General information: First Jewish presence: 1255; peak Jewish population: 329 in 1861; Jewish population in 1933: 204
Summary: In 1804, the Jewish community of Norden established a new synagogue on present-day 1 Synagogenweg (“synagogue road”); another building housed a school and a mikveh, the latter of which was located in the basement. After 1858, at the latest, Norden was home to a public Jewish school. The provincial rabbinate was in nearby Emden. By 1933, the Jewish communities of Hage, Marienhafe, Norderney and Upgant-Schott had been affiliated with Norden. Seventy Jews had left the town by November 1938. On Pogrom Night, SA men set the synagogue on fire, after which they accused the teacher and synagogue caretaker of the crime; together with many other local Jews, both were arrested. The damage was estimated at 150,000 Reichsmarks. Sixty-six Jews immigrated to safe locations. At least 94 of those who had been included in the community’s The synagogue of Nordhausen, probably in the 1920s. Courtesy of: Town Archive of Nordhausen. membership figure for 1933 perished in the ghettos and concentration camps of Eastern Europe, among them some who had fled to the Netherlands. Three Norden Jews committed suicide. Three Jewish survivors (two women and one man) returned to Norden after the war, at which point the synagogue was being used as a garage. A memorial was erected on the site in 1987. The cemetery—it was enlarged after the Shoah—was desecrated in 1978 and again in 1981.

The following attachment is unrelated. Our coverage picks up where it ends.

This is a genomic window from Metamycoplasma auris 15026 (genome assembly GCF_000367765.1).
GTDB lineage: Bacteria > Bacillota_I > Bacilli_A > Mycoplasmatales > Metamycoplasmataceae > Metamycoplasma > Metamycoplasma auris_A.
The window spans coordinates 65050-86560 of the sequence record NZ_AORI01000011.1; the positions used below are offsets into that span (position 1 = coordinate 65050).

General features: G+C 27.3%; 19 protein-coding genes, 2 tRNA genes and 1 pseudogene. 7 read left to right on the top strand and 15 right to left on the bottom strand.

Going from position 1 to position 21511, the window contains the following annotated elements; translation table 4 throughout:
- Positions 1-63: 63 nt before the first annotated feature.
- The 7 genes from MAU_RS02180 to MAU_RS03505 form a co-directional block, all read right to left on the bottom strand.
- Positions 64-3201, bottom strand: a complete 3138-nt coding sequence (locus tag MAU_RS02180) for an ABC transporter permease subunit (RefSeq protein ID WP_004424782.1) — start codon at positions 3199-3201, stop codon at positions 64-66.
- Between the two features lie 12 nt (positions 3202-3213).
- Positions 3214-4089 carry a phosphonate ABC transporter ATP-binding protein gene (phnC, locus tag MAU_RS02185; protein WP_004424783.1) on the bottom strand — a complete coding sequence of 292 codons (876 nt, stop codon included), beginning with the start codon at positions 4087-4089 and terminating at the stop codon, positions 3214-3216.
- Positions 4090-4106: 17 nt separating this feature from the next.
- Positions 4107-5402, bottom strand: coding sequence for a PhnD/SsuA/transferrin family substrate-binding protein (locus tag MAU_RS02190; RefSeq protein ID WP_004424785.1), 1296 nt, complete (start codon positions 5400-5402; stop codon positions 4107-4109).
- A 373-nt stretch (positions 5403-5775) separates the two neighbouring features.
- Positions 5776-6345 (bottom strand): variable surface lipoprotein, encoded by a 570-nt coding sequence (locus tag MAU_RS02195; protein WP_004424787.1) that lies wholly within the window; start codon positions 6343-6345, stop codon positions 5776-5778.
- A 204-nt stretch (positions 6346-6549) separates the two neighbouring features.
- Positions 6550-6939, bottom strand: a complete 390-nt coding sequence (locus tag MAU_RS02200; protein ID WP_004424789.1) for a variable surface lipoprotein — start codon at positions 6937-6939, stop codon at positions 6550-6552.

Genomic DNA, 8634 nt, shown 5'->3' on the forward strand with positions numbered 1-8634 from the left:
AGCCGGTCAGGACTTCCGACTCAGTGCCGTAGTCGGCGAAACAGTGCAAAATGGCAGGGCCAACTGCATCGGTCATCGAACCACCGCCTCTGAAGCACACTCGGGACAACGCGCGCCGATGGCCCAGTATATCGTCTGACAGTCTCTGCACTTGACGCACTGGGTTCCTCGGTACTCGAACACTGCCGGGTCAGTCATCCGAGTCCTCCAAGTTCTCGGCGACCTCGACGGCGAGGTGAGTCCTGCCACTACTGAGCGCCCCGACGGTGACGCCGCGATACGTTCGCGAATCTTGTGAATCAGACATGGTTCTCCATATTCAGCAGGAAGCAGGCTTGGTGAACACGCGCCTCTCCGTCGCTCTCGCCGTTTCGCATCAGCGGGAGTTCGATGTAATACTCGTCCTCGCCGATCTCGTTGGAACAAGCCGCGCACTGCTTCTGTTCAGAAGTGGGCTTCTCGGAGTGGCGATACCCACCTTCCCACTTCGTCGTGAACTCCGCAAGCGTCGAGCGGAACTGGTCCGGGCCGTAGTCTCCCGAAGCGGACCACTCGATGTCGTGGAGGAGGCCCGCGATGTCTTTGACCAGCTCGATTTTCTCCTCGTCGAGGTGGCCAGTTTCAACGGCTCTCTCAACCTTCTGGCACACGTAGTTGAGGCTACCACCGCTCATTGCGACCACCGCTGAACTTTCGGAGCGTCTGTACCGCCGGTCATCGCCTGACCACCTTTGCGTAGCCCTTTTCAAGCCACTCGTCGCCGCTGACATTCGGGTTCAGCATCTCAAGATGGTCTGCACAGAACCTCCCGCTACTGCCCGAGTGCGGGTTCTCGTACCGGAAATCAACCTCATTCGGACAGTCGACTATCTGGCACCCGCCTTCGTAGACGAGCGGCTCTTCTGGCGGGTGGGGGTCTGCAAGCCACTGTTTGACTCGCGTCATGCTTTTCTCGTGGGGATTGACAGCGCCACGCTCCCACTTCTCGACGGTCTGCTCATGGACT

Author / Sources: Esther Sarah Evans
Located in: lower-saxony